Networking events are another place where human resource professionals can often be found for recruitment purposes. These can either be industry-focused fairs and conferences where they look for talent. Additionally, there are various events specifically oriented towards human resources which are great places to find HR decision makers, which may be speaking or helping to organise the event.
Alongside the obstacles we discussed above, further difficulties arise when considering HR budgets. Human resource departments do not typically have the highest budgets to spend on new software or services, although this is growing. In comparison, marketing departments often have a significant amount of extra budget to spend on new solutions which makes them easier targets. Due to the fierce level of competition and various other obstacles when targeting HR leaders, software companies must look for the most effective ways to get the attention of human resource executives. Read on to understand what selling points can be leveraged to sell successfully to HR.
What is Important to an HR Decision Maker?
Good HR managers listen to their employees and try to match their needs and desires. Moreover, HR professionals try to align the in-company experience with the one they face outside of the office. This entails that the technology being implemented should not only support the employee experience but try to mimic the glossy technology interfaces we are faced with in the B2C world. Although many companies prioritise technological advancement and functionality, employee groups from separate industries may prefer different solutions based on non-identical priorities.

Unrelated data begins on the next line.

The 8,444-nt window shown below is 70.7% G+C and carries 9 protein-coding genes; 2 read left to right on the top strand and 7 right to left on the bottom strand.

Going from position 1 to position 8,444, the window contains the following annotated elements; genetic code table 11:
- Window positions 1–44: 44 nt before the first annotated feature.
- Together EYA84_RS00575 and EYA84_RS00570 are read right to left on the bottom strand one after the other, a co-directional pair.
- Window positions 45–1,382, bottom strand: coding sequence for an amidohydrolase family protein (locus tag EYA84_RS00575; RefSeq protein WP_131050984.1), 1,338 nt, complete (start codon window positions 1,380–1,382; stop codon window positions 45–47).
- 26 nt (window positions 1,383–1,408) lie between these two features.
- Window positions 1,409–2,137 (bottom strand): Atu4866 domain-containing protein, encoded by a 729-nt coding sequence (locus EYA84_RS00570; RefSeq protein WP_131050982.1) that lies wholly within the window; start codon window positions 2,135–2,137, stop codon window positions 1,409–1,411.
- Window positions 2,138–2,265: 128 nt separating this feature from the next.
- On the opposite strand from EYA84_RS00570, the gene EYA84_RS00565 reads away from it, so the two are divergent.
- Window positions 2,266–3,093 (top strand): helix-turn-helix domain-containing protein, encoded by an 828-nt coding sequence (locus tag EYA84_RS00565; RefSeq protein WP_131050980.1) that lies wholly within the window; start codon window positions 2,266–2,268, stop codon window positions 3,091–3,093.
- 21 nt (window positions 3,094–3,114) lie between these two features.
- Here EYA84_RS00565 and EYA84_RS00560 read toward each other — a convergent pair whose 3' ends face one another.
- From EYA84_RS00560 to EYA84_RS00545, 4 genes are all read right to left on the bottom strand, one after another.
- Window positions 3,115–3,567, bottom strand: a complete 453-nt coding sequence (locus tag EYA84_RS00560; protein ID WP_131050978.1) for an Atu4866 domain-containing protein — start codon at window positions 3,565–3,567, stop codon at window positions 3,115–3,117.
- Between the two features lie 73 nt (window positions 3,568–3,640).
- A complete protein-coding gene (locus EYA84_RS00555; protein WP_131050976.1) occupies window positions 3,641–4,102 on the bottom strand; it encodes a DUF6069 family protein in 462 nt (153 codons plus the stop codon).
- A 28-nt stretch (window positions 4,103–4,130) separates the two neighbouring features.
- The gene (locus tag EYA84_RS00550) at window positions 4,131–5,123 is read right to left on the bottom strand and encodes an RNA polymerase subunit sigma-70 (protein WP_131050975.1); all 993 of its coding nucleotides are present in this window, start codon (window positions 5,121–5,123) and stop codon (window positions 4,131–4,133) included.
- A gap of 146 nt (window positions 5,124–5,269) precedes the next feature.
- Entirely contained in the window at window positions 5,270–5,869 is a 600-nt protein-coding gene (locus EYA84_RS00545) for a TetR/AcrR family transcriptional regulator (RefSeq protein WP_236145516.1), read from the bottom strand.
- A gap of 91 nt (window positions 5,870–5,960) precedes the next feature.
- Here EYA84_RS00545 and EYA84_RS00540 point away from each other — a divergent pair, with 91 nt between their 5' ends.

Data Security and Reliability
If data is the new oil, then human resource departments are the wild west. Okay, that analogy is not perfect, but what I’m trying to say is that HR departments use a lot, and I mean a lot of internal data. Whether this data covers employee compensation, recruitment, or personal and sensitive information, data security and reliable data systems are key for an HR professional to consider.
We’ve all seen at least one culture-touting software startup advertising their culture as one of their best assets to potential new talent (us included). We think this trend of culture-focused companies is here to stay, and a key part of HR professionals is to keep its employees in line with the values and ethics that a company professes to follow. So if you are a salesperson working in HR software sales try to look into the values of the company you are selling to and align to those
HR professionals often observe their industry colleagues to choose suppliers and providers for their solutions. This means that showing HR leaders how you have helped a similar company is a key point in gaining their attention. This can be supplemented through case studies, referrals and channel networks.
Overall, HR is a growing field with an increasing budget, so software companies targeting this target audience have many opportunities to make an impact.